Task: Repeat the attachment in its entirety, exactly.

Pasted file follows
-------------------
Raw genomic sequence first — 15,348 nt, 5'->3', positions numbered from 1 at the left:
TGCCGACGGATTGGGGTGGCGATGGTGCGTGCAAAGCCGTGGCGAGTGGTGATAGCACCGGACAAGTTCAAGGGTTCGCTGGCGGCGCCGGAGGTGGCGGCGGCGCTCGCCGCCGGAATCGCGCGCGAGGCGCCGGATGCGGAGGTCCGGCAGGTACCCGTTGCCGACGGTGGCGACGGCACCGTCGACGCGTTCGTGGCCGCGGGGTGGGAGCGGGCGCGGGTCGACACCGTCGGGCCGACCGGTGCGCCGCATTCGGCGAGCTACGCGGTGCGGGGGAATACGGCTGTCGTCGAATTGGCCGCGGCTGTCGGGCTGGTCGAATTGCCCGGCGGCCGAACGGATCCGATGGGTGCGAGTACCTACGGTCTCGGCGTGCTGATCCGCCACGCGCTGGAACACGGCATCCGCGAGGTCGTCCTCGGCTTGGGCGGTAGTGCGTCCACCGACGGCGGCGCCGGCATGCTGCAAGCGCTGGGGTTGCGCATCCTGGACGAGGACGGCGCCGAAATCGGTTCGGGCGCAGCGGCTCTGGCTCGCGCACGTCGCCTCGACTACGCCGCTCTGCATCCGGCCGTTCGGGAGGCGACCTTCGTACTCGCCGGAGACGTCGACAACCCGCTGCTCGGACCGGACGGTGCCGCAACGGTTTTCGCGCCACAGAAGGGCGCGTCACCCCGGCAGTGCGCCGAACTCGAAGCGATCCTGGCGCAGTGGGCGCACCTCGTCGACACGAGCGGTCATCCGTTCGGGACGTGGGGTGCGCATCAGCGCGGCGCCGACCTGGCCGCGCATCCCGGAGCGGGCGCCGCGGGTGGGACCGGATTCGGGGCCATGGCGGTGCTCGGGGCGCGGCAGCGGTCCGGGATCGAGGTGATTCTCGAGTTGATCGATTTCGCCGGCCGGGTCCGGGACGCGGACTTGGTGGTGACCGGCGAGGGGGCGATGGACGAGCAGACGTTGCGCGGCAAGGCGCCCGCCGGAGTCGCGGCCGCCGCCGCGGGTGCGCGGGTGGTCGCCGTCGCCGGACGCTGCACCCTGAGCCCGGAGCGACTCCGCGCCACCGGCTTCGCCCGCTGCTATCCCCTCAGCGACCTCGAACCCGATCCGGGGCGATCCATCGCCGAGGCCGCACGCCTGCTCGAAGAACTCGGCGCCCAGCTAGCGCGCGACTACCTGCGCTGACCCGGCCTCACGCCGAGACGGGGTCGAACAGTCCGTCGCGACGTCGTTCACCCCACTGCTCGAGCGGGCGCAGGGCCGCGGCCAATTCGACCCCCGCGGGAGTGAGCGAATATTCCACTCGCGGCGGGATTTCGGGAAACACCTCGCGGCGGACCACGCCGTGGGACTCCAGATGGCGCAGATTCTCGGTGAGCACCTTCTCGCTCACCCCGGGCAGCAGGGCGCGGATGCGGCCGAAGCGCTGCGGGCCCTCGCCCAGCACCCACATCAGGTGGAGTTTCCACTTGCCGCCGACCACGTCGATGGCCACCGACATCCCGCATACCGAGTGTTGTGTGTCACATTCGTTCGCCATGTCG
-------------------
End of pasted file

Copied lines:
Raw genomic sequence first — 15,348 nt, 5'->3', positions numbered from 1 at the left:
TGCCGACGGATTGGGGTGGCGATGGTGCGTGCAAAGCCGTGGCGAGTGGTGATAGCACCGGACAAGTTCAAGGGTTCGCTGGCGGCGCCGGAGGTGGCGGCGGCGCTCGCCGCCGGAATCGCGCGCGAGGCGCCGGATGCGGAGGTCCGGCAGGTACCCGTTGCCGACGGTGGCGACGGCACCGTCGACGCGTTCGTGGCCGCGGGGTGGGAGCGGGCGCGGGTCGACACCGTCGGGCCGACCGGTGCGCCGCATTCGGCGAGCTACGCGGTGCGGGGGAATACGGCTGTCGTCGAATTGGCCGCGGCTGTCGGGCTGGTCGAATTGCCCGGCGGCCGAACGGATCCGATGGGTGCGAGTACCTACGGTCTCGGCGTGCTGATCCGCCACGCGCTGGAACACGGCATCCGCGAGGTCGTCCTCGGCTTGGGCGGTAGTGCGTCCACCGACGGCGGCGCCGGCATGCTGCAAGCGCTGGGGTTGCGCATCCTGGACGAGGACGGCGCCGAAATCGGTTCGGGCGCAGCGGCTCTGGCTCGCGCACGTCGCCTCGACTACGCCGCTCTGCATCCGGCCGTTCGGGAGGCGACCTTCGTACTCGCCGGAGACGTCGACAACCCGCTGCTCGGACCGGACGGTGCCGCAACGGTTTTCGCGCCACAGAAGGGCGCGTCACCCCGGCAGTGCGCCGAACTCGAAGCGATCCTGGCGCAGTGGGCGCACCTCGTCGACACGAGCGGTCATCCGTTCGGGACGTGGGGTGCGCATCAGCGCGGCGCCGACCTGGCCGCGCATCCCGGAGCGGGCGCCGCGGGTGGGACCGGATTCGGGGCCATGGCGGTGCTCGGGGCGCGGCAGCGGTCCGGGATCGAGGTGATTCTCGAGTTGATCGATTTCGCCGGCCGGGTCCGGGACGCGGACTTGGTGGTGACCGGCGAGGGGGCGATGGACGAGCAGACGTTGCGCGGCAAGGCGCCCGCCGGAGTCGCGGCCGCCGCCGCGGGTGCGCGGGTGGTCGCCGTCGCCGGACGCTGCACCCTGAGCCCGGAGCGACTCCGCGCCACCGGCTTCGCCCGCTGCTATCCCCTCAGCGACCTCGAACCCGATCCGGGGCGATCCATCGCCGAGGCCGCACGCCTGCTCGAAGAACTCGGCGCCCAGCTAGCGCGCGACTACCTGCGCTGACCCGGCCTCACGCCGAGACGGGGTCGAACAGTCCGTCGCGACGTCGTTCACCCCACTGCTCGAGCGGGCGCAGGGCCGCGGCCAATTCGACCCCCGCGGGAGTGAGCGAATATTCCACTCGCGGCGGGATTTCGGGAAACACCTCGCGGCGGACCACGCCGTGGGACTCCAGATGGCGCAGATTCTCGGTGAGCACCTTCTCGCTCACCCCGGGCAGCAGGGCGCGGATGCGGCCGAAGCGCTGCGGGCCCTCGCCCAGCACCCACATCAGGTGGAGTTTCCACTTGCCGCCGACCACGTCGATGGCCACCGACATCCCGCATACCGAGTGTTGTGTGTCACATTCGTTCGCCATGTCG